Even with high-profile clients, there is not a lot of money in quill-pen-making. “It would be extremely difficult for someone to make a living as a quill-pen-maker,” says Floyd, who relies on the help of family members to supplement her quill-making income.
“I didn’t go into this for the money, though,” she adds. “I make quill pens because I love to do it.”
Floyd first met Lewis Glaser in 1975, two years after she moved to Virginia from the Chicago area, where she taught physically disabled children for 20 years. After arriving in Charlottesville, she started the local Head Start program for disabled children.
But Floyd was soon to discover another career path. Over the next three years, as she visited Glaser’s Charlottesville studio to purchase quill-pen-and-inkwell sets for her niece, her son, and her daughter, she and the pen-maker developed a friendship. In 1979, she finally bought a quill-pen set of her own.
“‘My philodendrons and I want to know why you waited so long to purchase a set for yourself,’” Floyd recalls the then-81-year-old Glaser telling her. “I told him, ‘It would be a crime for my son not to have a set that you made, so why wouldn’t I buy one for him first?’ This pleased him. He said, ‘We like your answer, my philodendrons and I.’”
So Glaser asked Floyd, who had no experience carving quill pens, if she would be the first and only person to work with him. “Of course I said yes,” she recalls. “I’d have been a fool not to.”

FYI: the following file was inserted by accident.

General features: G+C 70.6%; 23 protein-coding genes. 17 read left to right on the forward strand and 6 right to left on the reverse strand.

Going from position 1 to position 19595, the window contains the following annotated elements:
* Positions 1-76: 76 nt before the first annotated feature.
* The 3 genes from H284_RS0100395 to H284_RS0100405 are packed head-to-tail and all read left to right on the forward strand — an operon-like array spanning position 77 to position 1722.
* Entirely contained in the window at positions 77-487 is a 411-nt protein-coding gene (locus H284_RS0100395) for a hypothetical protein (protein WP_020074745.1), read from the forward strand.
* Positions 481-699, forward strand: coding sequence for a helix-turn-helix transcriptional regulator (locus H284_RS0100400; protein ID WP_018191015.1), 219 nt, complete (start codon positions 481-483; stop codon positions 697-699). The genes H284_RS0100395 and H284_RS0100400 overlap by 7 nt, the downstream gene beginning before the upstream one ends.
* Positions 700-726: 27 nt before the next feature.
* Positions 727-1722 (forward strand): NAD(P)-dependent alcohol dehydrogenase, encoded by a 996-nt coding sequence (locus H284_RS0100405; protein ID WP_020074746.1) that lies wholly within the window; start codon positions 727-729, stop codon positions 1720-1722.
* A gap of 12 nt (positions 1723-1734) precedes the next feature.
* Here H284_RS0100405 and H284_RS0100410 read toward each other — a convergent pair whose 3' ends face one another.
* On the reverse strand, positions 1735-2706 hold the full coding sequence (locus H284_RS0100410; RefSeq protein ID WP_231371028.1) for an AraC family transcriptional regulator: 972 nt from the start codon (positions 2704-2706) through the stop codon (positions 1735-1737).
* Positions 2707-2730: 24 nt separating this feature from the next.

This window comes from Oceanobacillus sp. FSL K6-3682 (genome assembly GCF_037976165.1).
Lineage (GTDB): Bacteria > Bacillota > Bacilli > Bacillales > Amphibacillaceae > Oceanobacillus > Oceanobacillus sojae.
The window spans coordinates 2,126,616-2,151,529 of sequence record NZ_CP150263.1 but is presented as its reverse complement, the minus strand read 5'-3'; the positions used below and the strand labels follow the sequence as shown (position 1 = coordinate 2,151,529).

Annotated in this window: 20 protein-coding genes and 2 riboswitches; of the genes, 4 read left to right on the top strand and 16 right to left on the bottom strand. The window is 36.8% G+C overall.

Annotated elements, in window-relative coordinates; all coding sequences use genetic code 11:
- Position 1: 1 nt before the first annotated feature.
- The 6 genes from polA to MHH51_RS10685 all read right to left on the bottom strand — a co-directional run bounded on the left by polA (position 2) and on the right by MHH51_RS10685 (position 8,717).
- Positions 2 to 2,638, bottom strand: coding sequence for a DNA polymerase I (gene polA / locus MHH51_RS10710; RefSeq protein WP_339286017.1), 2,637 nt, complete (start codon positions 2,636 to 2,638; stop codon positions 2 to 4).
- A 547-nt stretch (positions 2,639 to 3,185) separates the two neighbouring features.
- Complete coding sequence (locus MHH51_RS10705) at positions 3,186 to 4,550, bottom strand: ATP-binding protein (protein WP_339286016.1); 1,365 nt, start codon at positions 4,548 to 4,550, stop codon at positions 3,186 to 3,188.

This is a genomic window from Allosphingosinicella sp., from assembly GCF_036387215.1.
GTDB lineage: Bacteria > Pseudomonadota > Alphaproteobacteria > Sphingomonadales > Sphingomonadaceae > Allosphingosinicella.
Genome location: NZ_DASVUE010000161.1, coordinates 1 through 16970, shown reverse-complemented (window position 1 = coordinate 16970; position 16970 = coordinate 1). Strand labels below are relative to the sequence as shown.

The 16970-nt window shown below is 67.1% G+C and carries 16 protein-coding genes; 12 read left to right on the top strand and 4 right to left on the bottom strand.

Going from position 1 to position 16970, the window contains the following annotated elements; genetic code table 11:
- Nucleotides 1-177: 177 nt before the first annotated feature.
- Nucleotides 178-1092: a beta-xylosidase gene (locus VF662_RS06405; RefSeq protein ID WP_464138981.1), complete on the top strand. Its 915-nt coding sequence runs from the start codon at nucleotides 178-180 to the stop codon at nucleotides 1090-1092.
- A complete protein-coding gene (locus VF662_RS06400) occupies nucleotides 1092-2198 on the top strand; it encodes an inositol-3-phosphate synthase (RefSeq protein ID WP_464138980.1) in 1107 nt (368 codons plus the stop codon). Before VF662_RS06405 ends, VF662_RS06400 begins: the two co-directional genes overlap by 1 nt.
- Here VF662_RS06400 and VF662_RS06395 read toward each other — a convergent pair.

Floyd began by working two or three days a week in Glaser’s studio. She learned the details of the business, washed goose feathers, boxed pen sets, and sent bills to customers. Then, with Glaser’s guidance, she learned to carve quill pens. First she cut pigeon feathers, then small goose feathers. Within a few months, she had her skills down. She quit her job at Head Start and started working full time as a quill-pen-maker.
“I was there partly to watch out for Lewis,” explains Floyd. “He had a blood condition and needed someone around in case he cut himself.” Meanwhile, Glaser passed on more company traditions than just pen-carving. After a day of quill-making, Floyd recalls, her mentor had a nightly tradition of writing a “letter of reprimand or strong admonition.”